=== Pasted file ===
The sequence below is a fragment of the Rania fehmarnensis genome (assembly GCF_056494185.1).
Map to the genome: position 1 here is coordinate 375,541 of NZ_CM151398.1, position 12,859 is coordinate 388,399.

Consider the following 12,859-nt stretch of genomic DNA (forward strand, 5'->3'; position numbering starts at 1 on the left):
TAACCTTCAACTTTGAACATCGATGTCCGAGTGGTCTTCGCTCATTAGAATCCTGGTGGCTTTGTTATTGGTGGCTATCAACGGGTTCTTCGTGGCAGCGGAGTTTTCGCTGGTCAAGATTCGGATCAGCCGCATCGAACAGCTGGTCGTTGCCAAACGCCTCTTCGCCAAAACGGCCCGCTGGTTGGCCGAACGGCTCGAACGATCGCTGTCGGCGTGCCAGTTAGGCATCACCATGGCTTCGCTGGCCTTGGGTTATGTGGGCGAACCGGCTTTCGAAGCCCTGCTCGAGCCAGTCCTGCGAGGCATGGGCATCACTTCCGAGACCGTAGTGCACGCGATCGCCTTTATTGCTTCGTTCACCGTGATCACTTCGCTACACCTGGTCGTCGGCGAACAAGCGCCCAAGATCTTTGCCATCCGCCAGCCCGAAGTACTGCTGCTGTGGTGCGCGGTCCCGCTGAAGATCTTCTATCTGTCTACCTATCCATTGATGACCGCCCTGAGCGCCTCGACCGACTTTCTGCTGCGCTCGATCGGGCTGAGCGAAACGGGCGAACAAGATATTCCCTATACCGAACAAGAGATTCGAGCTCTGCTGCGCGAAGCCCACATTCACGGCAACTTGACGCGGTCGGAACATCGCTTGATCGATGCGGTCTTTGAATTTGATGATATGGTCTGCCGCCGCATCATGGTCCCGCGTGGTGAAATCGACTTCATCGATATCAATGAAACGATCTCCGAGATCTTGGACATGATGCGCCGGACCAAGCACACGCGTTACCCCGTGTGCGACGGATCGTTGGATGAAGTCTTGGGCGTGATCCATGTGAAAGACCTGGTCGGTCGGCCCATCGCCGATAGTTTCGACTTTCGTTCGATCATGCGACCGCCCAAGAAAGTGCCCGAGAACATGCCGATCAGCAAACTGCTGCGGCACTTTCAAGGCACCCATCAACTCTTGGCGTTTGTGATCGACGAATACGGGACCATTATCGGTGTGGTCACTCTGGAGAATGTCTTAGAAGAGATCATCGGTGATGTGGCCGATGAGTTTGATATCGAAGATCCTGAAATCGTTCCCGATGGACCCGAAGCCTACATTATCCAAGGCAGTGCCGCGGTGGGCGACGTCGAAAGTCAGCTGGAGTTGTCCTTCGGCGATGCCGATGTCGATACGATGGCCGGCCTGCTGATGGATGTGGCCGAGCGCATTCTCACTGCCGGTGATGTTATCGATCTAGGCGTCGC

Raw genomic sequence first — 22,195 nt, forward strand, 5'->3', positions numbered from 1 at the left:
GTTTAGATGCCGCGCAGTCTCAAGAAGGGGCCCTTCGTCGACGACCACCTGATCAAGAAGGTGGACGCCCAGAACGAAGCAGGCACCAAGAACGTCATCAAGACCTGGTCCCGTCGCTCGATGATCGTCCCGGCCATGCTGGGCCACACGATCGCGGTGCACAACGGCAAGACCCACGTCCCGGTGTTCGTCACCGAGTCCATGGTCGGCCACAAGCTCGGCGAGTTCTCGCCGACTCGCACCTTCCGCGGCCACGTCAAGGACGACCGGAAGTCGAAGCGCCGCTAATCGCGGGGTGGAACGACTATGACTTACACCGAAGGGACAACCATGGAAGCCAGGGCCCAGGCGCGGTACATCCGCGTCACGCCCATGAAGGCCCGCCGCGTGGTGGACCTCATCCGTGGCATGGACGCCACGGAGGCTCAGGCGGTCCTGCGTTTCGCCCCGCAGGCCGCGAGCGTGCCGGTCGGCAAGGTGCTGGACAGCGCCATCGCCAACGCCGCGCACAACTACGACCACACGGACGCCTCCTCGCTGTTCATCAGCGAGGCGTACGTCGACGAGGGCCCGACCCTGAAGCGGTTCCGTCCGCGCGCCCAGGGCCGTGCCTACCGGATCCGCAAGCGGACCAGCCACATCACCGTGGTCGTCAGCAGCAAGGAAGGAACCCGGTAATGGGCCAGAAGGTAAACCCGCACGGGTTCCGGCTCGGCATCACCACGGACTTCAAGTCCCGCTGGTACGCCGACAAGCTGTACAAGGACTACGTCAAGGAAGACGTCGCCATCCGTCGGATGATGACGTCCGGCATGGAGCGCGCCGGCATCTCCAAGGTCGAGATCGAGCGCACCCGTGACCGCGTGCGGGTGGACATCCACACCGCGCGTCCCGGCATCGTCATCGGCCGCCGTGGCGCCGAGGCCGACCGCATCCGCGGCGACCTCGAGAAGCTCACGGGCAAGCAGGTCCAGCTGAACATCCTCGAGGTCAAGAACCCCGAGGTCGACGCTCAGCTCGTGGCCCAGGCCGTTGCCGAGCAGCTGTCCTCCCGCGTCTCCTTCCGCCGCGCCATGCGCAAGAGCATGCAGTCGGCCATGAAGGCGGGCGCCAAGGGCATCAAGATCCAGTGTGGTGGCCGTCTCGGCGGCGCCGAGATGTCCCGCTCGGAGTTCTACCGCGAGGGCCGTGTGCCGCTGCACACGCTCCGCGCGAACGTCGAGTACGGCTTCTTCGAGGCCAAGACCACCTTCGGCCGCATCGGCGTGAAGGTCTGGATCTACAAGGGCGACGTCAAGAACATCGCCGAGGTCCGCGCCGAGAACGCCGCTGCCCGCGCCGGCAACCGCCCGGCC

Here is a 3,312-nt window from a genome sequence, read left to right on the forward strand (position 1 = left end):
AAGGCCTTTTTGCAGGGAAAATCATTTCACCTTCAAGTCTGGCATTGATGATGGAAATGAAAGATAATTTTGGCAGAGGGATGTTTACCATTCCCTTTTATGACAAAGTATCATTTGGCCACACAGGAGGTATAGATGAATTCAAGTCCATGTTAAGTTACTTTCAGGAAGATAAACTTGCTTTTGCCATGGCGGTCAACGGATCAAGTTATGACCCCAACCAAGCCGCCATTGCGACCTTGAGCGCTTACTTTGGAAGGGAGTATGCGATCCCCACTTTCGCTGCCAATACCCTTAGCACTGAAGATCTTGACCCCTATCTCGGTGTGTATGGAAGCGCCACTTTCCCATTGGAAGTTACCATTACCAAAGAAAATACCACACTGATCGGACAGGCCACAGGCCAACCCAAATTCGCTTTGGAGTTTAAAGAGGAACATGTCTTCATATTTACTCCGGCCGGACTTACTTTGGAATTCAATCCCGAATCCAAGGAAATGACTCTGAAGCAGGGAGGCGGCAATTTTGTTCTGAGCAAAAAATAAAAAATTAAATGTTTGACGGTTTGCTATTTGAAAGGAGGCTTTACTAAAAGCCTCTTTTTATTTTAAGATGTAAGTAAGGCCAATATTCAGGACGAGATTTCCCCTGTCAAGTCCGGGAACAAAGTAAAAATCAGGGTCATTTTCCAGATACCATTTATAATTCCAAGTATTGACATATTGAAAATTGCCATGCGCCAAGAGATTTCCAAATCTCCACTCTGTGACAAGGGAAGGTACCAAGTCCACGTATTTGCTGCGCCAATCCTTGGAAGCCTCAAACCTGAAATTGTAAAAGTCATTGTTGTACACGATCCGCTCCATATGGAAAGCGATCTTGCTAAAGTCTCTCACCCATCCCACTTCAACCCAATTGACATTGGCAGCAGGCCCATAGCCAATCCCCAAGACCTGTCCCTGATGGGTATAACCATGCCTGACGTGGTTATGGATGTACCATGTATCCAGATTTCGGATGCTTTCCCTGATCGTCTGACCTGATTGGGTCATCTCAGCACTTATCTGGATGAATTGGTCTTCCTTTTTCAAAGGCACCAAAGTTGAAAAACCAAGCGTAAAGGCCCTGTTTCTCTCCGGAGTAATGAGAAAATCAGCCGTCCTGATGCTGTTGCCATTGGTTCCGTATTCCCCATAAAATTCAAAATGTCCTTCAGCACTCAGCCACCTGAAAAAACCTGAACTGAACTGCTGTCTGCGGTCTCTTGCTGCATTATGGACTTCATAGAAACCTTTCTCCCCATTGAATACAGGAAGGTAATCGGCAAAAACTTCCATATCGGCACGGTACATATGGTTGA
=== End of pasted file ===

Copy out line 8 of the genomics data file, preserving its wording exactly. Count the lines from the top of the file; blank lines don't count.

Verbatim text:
AAGGCCTTTTTGCAGGGAAAATCATTTCACCTTCAAGTCTGGCATTGATGATGGAAATGAAAGATAATTTTGGCAGAGGGATGTTTACCATTCCCTTTTATGACAAAGTATCATTTGGCCACACAGGAGGTATAGATGAATTCAAGTCCATGTTAAGTTACTTTCAGGAAGATAAACTTGCTTTTGCCATGGCGGTCAACGGATCAAGTTATGACCCCAACCAAGCCGCCATTGCGACCTTGAGCGCTTACTTTGGAAGGGAGTATGCGATCCCCACTTTCGCTGCCAATACCCTTAGCACTGAAGATCTTGACCCCTATCTCGGTGTGTATGGAAGCGCCACTTTCCCATTGGAAGTTACCATTACCAAAGAAAATACCACACTGATCGGACAGGCCACAGGCCAACCCAAATTCGCTTTGGAGTTTAAAGAGGAACATGTCTTCATATTTACTCCGGCCGGACTTACTTTGGAATTCAATCCCGAATCCAAGGAAATGACTCTGAAGCAGGGAGGCGGCAATTTTGTTCTGAGCAAAAAATAAAAAATTAAATGTTTGACGGTTTGCTATTTGAAAGGAGGCTTTACTAAAAGCCTCTTTTTATTTTAAGATGTAAGTAAGGCCAATATTCAGGACGAGATTTCCCCTGTCAAGTCCGGGAACAAAGTAAAAATCAGGGTCATTTTCCAGATACCATTTATAATTCCAAGTATTGACATATTGAAAATTGCCATGCGCCAAGAGATTTCCAAATCTCCACTCTGTGACAAGGGAAGGTACCAAGTCCACGTATTTGCTGCGCCAATCCTTGGAAGCCTCAAACCTGAAATTGTAAAAGTCATTGTTGTACACGATCCGCTCCATATGGAAAGCGATCTTGCTAAAGTCTCTCACCCATCCCACTTCAACCCAATTGACATTGGCAGCAGGCCCATAGCCAATCCCCAAGACCTGTCCCTGATGGGTATAACCATGCCTGACGTGGTTATGGATGTACCATGTATCCAGATTTCGGATGCTTTCCCTGATCGTCTGACCTGATTGGGTCATCTCAGCACTTATCTGGATGAATTGGTCTTCCTTTTTCAAAGGCACCAAAGTTGAAAAACCAAGCGTAAAGGCCCTGTTTCTCTCCGGAGTAATGAGAAAATCAGCCGTCCTGATGCTGTTGCCATTGGTTCCGTATTCCCCATAAAATTCAAAATGTCCTTCAGCACTCAGCCACCTGAAAAAACCTGAACTGAACTGCTGTCTGCGGTCTCTTGCTGCATTATGGACTTCATAGAAACCTTTCTCCCCATTGAATACAGGAAGGTAATCGGCAAAAACTTCCATATCGGCACGGTACATATGGTTGA